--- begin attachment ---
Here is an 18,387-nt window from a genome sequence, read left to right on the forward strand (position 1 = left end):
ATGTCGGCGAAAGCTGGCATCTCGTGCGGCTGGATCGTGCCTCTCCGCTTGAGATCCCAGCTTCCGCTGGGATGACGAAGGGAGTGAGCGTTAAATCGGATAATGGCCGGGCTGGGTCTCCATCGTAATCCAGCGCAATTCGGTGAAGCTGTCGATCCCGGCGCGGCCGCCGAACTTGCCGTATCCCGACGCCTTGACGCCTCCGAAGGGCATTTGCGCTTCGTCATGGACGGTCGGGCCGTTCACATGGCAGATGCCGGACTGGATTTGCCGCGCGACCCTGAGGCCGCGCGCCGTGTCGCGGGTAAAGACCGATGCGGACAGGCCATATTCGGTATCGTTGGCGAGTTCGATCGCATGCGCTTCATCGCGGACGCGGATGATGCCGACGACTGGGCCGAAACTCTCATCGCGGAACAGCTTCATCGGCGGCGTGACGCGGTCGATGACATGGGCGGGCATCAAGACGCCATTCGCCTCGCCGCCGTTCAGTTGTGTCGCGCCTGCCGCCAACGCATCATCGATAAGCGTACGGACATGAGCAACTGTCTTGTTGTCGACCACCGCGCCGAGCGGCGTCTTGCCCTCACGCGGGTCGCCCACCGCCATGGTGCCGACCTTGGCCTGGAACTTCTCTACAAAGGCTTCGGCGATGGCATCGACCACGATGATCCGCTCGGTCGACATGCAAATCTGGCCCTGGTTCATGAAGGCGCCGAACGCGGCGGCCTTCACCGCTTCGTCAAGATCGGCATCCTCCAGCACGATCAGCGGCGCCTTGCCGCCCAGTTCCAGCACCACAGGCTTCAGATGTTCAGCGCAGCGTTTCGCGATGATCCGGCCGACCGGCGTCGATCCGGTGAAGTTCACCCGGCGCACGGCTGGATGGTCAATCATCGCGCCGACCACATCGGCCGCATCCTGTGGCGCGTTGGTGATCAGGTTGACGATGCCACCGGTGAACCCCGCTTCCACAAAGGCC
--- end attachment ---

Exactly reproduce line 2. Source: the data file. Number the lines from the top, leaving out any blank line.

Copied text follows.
ATGTCGGCGAAAGCTGGCATCTCGTGCGGCTGGATCGTGCCTCTCCGCTTGAGATCCCAGCTTCCGCTGGGATGACGAAGGGAGTGAGCGTTAAATCGGATAATGGCCGGGCTGGGTCTCCATCGTAATCCAGCGCAATTCGGTGAAGCTGTCGATCCCGGCGCGGCCGCCGAACTTGCCGTATCCCGACGCCTTGACGCCTCCGAAGGGCATTTGCGCTTCGTCATGGACGGTCGGGCCGTTCACATGGCAGATGCCGGACTGGATTTGCCGCGCGACCCTGAGGCCGCGCGCCGTGTCGCGGGTAAAGACCGATGCGGACAGGCCATATTCGGTATCGTTGGCGAGTTCGATCGCATGCGCTTCATCGCGGACGCGGATGATGCCGACGACTGGGCCGAAACTCTCATCGCGGAACAGCTTCATCGGCGGCGTGACGCGGTCGATGACATGGGCGGGCATCAAGACGCCATTCGCCTCGCCGCCGTTCAGTTGTGTCGCGCCTGCCGCCAACGCATCATCGATAAGCGTACGGACATGAGCAACTGTCTTGTTGTCGACCACCGCGCCGAGCGGCGTCTTGCCCTCACGCGGGTCGCCCACCGCCATGGTGCCGACCTTGGCCTGGAACTTCTCTACAAAGGCTTCGGCGATGGCATCGACCACGATGATCCGCTCGGTCGACATGCAAATCTGGCCCTGGTTCATGAAGGCGCCGAACGCGGCGGCCTTCACCGCTTCGTCAAGATCGGCATCCTCCAGCACGATCAGCGGCGCCTTGCCGCCCAGTTCCAGCACCACAGGCTTCAGATGTTCAGCGCAGCGTTTCGCGATGATCCGGCCGACCGGCGTCGATCCGGTGAAGTTCACCCGGCGCACGGCTGGATGGTCAATCATCGCGCCGACCACATCGGCCGCATCCTGTGGCGCGTTGGTGATCAGGTTGACGATGCCACCGGTGAACCCCGCTTCCACAAAGGCC